Take the 2-minute tour ×
Stack Overflow is a question and answer site for professional and enthusiast programmers. It's 100% free, no registration required.

I am writing a browser extension that needs to attach handlers to the keyup and keydown events on all pages. I can get it working pretty well with the following content script code.

document.addEventListener("keydown",keyDown, true);      
document.addEventListener("keyup", keyUp, true);

I can't get this to work in Gmail though. Specifically I can't get it to work when composing the body of an new email. It will work everywhere else I have tested. I think the problem is because Gmail is calling stopPropagation on all keyboard events but it is difficult to debug their minimized code. I thought that setting the 3rd parameter to true would cause the event to be captured during the CAPTURE_PHASE but this isn't working.

How can I capture keyup and keydown events while composing a new body in Gmail with a Google Chrome content script?

Edit:

I've ensured that my content scripts are being injected into all iframes of the DOM by adding "all_frames": true, to my manifest. I have even tried using the following code:

document.addEventListener("DOMNodeInserted", function (event) {
     if(event.type === "DOMNodeInserted") {
        if(event.srcElement.nodeName === "IFRAME") {
        console.log(event.srcElement.nodeName + " iframe detected");
        event.srcElement.addEventListener("keydown", function(kevent) {
            document.dispatchEvent(kevent);
            }, true);
        event.srcElement.addEventListener("keyup", function(kevent) {
            document.dispatchEvent(kevent);
            }, true);

    }
}
},true);

This still doesn't fix the issue with Gmail.

share|improve this question
    
Gmail also tends to have a lot of iframes. Make sure you are listening for events in the correct ones. –  abraham Feb 24 '12 at 5:20
    
I've ensured that my content scripts are being injected into all iframes. I've even tried one build where I detected when iframes are added to the DOM like so: (see edit) –  ZeroDivide Feb 24 '12 at 13:18

1 Answer 1

up vote 5 down vote accepted

Your code doesn't work because event.srcElement refers to the <iframe> element, not its content. To access its content document, you have to wait for the frame to be loaded (onload or polling), then use frame.contentDocument to access the frame.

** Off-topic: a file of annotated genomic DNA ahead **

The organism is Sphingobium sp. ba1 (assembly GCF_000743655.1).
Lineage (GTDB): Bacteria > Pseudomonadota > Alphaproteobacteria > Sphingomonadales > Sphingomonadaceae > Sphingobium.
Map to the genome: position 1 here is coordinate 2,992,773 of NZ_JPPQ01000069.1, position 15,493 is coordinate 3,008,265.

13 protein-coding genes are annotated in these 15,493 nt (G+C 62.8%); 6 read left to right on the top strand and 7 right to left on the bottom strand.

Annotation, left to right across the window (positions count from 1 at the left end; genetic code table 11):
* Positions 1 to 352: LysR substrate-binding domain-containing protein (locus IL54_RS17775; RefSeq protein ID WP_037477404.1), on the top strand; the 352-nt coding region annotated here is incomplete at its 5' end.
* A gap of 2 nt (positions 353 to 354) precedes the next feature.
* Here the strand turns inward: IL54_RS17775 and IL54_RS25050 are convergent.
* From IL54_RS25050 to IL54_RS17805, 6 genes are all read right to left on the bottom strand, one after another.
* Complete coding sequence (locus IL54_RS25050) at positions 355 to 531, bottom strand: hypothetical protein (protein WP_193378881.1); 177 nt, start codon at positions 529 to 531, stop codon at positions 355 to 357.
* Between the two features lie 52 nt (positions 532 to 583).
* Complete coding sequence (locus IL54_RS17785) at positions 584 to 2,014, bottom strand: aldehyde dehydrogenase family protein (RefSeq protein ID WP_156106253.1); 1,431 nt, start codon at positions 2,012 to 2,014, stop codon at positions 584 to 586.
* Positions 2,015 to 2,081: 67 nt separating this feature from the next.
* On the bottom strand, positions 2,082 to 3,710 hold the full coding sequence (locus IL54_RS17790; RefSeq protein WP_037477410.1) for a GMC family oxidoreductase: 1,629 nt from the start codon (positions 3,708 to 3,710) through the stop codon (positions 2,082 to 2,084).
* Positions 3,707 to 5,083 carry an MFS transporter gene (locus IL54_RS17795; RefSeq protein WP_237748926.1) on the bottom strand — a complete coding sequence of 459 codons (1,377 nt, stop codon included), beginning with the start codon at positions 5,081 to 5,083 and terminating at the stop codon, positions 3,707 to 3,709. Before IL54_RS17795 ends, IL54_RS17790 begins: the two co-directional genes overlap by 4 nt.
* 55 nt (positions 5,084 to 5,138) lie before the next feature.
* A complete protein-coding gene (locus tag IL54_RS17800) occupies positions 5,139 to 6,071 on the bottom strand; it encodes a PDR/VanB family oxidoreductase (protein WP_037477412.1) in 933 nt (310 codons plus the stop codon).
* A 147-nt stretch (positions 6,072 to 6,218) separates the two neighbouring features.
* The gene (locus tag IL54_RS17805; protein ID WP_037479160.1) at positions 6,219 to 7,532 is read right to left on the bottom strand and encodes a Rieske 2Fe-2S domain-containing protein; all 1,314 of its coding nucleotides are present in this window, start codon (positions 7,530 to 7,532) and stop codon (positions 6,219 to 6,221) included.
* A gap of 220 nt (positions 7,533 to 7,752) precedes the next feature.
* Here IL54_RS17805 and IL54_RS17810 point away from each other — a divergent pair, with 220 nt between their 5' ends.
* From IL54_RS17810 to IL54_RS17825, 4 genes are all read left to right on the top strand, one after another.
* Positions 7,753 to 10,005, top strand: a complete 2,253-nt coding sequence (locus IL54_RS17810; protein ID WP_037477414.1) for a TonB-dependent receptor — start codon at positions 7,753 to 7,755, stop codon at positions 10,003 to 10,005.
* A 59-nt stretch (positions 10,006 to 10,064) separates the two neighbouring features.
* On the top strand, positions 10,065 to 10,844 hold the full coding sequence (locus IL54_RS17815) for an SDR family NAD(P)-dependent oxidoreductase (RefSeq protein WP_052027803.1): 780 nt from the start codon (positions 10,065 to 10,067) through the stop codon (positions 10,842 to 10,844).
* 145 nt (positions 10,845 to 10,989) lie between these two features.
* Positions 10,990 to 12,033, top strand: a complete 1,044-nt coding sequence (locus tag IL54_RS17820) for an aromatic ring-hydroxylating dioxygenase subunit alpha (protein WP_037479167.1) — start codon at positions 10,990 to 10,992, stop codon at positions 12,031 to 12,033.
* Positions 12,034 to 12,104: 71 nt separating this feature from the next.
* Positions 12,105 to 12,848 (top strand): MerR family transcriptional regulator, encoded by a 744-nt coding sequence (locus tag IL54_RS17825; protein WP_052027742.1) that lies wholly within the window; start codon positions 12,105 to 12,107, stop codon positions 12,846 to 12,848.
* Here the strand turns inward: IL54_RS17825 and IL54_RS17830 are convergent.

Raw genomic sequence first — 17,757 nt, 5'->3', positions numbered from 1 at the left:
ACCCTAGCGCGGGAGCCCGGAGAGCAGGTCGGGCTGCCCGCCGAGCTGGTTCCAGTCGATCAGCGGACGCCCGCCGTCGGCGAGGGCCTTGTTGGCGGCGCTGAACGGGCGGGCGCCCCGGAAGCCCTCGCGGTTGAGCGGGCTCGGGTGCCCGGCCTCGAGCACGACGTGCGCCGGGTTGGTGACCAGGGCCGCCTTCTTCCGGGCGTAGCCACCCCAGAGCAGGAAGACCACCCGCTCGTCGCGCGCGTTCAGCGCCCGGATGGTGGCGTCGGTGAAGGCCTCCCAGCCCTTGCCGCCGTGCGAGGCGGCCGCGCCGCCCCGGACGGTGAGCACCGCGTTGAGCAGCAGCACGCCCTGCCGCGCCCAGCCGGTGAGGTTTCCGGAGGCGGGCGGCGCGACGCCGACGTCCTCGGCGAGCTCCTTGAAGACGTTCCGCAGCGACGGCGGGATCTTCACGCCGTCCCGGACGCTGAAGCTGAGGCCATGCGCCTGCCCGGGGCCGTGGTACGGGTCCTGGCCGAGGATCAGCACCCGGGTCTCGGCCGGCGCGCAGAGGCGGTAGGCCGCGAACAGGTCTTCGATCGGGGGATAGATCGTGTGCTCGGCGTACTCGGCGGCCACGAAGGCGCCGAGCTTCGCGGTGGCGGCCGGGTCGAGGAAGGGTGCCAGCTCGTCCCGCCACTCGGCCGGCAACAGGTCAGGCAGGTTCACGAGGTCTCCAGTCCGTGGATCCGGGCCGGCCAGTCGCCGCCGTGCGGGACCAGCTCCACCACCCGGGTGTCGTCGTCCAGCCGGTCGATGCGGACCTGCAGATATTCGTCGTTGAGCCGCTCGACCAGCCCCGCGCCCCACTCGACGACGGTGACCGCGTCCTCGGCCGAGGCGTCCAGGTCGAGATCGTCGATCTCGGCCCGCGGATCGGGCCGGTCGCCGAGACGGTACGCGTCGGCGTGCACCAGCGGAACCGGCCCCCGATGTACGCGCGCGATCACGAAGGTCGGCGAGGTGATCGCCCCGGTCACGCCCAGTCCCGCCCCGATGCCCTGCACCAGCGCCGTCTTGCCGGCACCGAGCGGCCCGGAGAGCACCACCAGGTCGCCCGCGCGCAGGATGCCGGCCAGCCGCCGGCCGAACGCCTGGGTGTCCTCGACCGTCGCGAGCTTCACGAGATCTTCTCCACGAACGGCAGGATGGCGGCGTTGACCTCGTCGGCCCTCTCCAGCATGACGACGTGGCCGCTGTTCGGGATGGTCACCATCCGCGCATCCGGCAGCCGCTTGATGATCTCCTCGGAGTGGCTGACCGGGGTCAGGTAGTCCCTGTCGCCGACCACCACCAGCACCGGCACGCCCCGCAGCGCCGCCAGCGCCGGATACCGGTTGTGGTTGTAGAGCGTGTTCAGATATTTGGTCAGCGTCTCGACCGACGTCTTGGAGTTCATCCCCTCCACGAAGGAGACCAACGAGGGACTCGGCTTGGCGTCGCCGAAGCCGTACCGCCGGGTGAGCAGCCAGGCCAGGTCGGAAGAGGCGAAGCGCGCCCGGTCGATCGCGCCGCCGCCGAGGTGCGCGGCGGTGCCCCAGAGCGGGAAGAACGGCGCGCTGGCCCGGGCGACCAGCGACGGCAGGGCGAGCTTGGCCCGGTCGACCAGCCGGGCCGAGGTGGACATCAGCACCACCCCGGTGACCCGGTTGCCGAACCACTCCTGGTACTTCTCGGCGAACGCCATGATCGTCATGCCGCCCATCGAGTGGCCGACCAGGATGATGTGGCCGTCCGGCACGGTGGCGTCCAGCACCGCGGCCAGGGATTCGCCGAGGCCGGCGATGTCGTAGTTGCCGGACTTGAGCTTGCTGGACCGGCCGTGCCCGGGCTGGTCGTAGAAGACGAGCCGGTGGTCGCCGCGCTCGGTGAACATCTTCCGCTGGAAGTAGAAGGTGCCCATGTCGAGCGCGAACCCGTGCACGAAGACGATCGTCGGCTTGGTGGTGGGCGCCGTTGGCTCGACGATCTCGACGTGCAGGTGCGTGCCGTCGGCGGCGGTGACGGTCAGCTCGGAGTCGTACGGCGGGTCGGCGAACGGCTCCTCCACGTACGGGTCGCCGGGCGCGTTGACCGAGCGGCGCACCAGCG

Starting from Chrome 37.0.1995.0, you can also use the match_about_blank (with all_frames) to insert a content script in the about:blank frame that captures the event and sends it to the parent content script.

Here is an example of an implementation for the original idea (using polling):

The relevant parts of manifest.json:

  "content_scripts": [{
      "matches": ["*://mail.google.com/*"],
      "js": ["contentscript.js"],
      "run_at": "document_end"
  }],

contentscript.js

function keyDown(e) {console.log(e.which);}; // Test
function keyUp(e) {console.log(e.keyCode);}; // Test
(function checkForNewIframe(doc) {
    if (!doc) return; // document does not exist. Cya

    // Note: It is important to use "true", to bind events to the capturing
    // phase. If omitted or set to false, the event listener will be bound
    // to the bubbling phase, where the event is not visible any more when
    // Gmail calls event.stopPropagation().
    // Calling addEventListener with the same arguments multiple times bind
    // the listener only once, so we don't have to set a guard for that.
    doc.addEventListener('keydown', keyDown, true);
    doc.addEventListener('keyup', keyUp, true);
    doc.hasSeenDocument = true;
    for (var i = 0, contentDocument; i<frames.length; i++) {
        try {
            contentDocument = iframes[i].document;
        } catch (e) {
            continue; // Same-origin policy violation?
        }
        if (contentDocument && !contentDocument.hasSeenDocument) {
            // Add poller to the new iframe
            checkForNewIframe(iframes[i].contentDocument);
        }
    }
    setTimeout(checkForNewIframe, 250, doc; // <-- delay of 1/4 second
})(document); // Initiate recursive function for the document.

Note that I used polling instead of DOM mutation events, because the latter heavily reduces performance.

share|improve this answer
    
I've made a separate test extension with this code and it will not work while typing in the body of a gmail email document. –  ZeroDivide Feb 25 '12 at 1:02
    
@ZeroDivide The Gmail's email body is a frame inside a frame. I have updated my answer with a recursive, non-conflicting function to add events. –  Rob W Feb 25 '12 at 10:53
    
The code works pretty well, the only problem I have noticed is that it never reaches a base case and keeps looking for iFrames. I'm not sure if this will be a problem or not? Should I try to make it quit polling after a few seconds? –  ZeroDivide Feb 25 '12 at 19:28
    
I also wanted to know what the numbers after the doc.rwEventsAdded9424550 are? –  ZeroDivide Feb 25 '12 at 19:29
2  
@ZeroDivide I added this long-term polling to account for elements which are added later. When you create a new message, a new iframe is created. Using DOMNodeInserted to detect this dramatically decreases performance. Polling is a better solution. Increase the delay if it's not that important to immediately have a listener for the new iframe. I added these numbers to make sure that the variable is not used. I used rw, because that's how I prefix my own custom variables. These numbers equal the postId of your question. Combined together, I have got a pretty unique descriptive variable. –  Rob W Feb 25 '12 at 22:23

Your Answer

 
discard

By posting your answer, you agree to the privacy policy and terms of service.

Not the answer you're looking for? Browse other questions tagged or ask your own question.